• With more effective accounting for possibly affected batches, you can better identify where to apply cleanup measures in the production chain.

In short, automated tracking can improve implementation of preventive controls to stop the contaminated product from reaching the marketplace, and in cases in which corrective actions are required, the automated system can help you respond more quickly and can reduce the scope of risk.

Not just Foodstuffs

Although raw ingredients and food products obviously require traceability, they aren’t the only traceable inventory that can impact food safety. Automated lot tracking can enhance food safety efforts related to all inventory items used in food processing/manufacturing:

  • Packaging. A sub-standard packaging lot can allow incursion of harmful substances or the growth of harmful bacteria. Leakers can contaminate an entire batch of meat or poultry product. Automated lot tracking can help you rapidly isolate the bad lot and know which production lines have already used the sub-standard materials.
  • Labeling. If an inferior adhesive has been applied to a batch of labels, you can identify which product lots to pull from the distribution chain. You can do the same if your quality controls find a batch of inaccurate labels.
  • Protective equipment and clothing. Gloves, masks and other protective gear must function properly to ensure the safety of your workers and also to prevent contamination from being introduced on the production line. An inferior batch of protective gloves that tear during use, for example, could violate your food safety practices. Identifying the bad batch quickly and removing it from the operations area immediately can save potential contamination.
  • Cleaning solutions. Even a batch of cleaning solution can be sub-par. If tests show that cleaning has not eliminated the targeted bacteria, for example, you can more quickly take measures to determine whether the root cause of the problem was a procedural issue or a quality issue with the batch of cleaner.

Beyond the Production Line

The benefits of automated tracking systems to your food safety program extend beyond the production line. They can also enhance decision-making, vendor management and communications functions.

When it comes to potential contamination, decision making needs to be both timely and based on the best information available. Automated systems can provide you with accurate information quickly to help you answer these and other key questions, so that the decision on what actions to take can be based on good information:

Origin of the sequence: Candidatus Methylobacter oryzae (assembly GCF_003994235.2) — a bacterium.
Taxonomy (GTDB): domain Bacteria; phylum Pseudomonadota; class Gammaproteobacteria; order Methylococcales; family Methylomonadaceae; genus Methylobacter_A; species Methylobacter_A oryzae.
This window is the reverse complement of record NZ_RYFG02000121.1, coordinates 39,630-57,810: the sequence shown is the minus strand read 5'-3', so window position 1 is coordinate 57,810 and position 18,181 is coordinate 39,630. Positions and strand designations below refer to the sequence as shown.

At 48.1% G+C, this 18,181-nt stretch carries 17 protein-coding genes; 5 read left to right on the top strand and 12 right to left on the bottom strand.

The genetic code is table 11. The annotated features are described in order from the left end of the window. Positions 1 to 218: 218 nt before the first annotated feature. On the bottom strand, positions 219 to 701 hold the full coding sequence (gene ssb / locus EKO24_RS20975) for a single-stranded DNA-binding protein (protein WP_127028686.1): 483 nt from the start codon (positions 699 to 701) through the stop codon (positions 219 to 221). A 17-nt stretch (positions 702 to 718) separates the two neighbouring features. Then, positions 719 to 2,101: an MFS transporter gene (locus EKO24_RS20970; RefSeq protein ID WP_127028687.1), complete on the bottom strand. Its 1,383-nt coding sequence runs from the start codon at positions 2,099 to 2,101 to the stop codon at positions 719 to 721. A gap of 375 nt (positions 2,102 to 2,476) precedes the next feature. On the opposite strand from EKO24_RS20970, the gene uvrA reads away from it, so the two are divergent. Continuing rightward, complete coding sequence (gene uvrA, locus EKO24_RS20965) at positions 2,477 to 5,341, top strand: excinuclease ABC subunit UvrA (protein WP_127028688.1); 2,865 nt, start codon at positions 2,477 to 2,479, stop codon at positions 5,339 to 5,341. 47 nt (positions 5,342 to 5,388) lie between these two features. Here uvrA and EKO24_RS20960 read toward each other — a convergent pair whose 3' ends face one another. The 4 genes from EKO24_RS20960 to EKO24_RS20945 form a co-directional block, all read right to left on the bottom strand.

• How widespread is the potential contamination?
  • Where is the product in the production and distribution chains?
  • Have we already exposed consumers?

These systems can put the answers to these questions in front of the appropriate decision makers early in the process. The technology can be configured to allow access to the data via a browser, so if those who make the final decisions are located elsewhere, they can see in real time the same information that you are seeing in the plant. This makes communication about potential contamination more effective and clear, since everyone can see the same thing at the same time, and it can eliminate the potential for miscommunication up the chain of command.

By identifying where bad lots entered your supply chain, automated track-and-trace can enhance supplier accountability. You can accurately see if you have vendors with recurring issues in the quality of the supplies they are providing.

Automated Inventory Tracking Technologies

An automated inventory tracking system depends on three components:

  • A physical component, such as a label or tag, which contains detailed information identifying the specific lot or item.
  • A database, where each discrete data item is stored.
  • A reporting interface that allows people to access and use the identification information. This is the programming code that performs searches, retrieves the data, and formats the information in a formatted report, which is then presented on the screen, saved to a file, or sent to a printer.

The most common physical components used by automated inventory tracking systems rely on barcode or RFID technology, or a combination of both. The choice of which technology to use to integrate into the inventory management database layer of the system depends on a number of factors, but both have been proven extremely accurate (some sources say up to 99%). What is more important than the choice of tracking tools is the quality of the data encoded in them.

The latest in tracking technology uses an engineered DNA marker, in the form of an edible spray. When applied to produce, this DNA marker can track the individual item (i.e., an apple, head of lettuce or onion), along the entire food supply chain, identifying where it was farmed, the date it was picked, and where it was processed.

Whatever form of technology you employ, ensuring that your data is complete and accurate and can be integrated into both your supply and distribution chain is critical to realizing the benefits of that system in supporting your food safety efforts.

The WDS Food Safety Team also contributed to this article.